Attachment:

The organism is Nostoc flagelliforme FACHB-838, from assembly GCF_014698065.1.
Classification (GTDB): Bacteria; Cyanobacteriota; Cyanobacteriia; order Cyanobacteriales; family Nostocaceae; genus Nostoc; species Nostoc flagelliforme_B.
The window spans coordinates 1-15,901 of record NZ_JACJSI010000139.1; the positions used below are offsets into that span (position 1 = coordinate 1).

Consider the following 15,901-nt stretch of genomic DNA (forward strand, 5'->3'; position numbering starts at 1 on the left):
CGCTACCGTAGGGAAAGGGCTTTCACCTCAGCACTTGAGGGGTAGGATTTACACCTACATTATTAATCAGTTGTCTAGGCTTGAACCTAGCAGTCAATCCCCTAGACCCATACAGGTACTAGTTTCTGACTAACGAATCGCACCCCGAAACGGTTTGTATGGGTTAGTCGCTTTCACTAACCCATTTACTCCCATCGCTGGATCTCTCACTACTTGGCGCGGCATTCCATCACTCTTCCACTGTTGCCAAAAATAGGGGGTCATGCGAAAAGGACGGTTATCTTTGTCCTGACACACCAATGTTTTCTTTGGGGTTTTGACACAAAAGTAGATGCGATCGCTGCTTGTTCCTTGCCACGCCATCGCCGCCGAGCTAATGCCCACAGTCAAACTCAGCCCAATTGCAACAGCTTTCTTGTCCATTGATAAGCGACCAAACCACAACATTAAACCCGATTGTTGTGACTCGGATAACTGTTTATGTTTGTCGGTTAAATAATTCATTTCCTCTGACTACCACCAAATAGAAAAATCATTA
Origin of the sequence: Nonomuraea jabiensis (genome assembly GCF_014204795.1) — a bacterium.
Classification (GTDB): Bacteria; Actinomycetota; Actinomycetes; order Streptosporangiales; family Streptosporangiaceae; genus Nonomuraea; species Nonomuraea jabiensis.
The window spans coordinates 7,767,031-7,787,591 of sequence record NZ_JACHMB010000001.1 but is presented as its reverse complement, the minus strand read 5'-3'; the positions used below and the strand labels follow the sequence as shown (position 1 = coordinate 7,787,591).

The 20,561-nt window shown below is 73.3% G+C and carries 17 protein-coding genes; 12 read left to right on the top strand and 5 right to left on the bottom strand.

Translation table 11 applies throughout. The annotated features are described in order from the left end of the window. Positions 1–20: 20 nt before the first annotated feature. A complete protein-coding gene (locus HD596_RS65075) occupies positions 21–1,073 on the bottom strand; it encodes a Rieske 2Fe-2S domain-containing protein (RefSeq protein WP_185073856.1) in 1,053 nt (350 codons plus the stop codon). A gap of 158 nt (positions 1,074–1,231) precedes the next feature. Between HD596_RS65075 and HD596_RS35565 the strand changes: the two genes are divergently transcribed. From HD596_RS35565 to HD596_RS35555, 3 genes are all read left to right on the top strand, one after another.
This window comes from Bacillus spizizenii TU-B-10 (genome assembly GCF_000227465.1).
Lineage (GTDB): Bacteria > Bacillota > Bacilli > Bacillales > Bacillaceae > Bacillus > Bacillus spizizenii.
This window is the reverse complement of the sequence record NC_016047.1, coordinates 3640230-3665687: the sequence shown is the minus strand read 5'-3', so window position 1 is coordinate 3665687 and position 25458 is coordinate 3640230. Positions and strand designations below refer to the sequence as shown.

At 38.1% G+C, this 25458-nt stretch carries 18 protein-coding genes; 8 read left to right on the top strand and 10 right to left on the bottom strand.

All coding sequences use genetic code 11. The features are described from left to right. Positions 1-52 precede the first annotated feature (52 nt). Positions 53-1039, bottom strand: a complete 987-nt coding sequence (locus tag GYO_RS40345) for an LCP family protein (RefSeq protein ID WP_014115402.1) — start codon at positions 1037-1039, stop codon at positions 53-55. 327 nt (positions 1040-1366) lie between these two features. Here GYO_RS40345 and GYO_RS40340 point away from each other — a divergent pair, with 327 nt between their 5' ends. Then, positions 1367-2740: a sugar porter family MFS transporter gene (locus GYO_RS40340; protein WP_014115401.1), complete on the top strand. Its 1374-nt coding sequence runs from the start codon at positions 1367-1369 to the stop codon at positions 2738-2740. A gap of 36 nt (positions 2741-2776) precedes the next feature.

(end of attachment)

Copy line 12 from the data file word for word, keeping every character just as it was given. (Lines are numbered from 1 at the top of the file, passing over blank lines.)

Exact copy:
Lineage (GTDB): Bacteria > Bacillota > Bacilli > Bacillales > Bacillaceae > Bacillus > Bacillus spizizenii.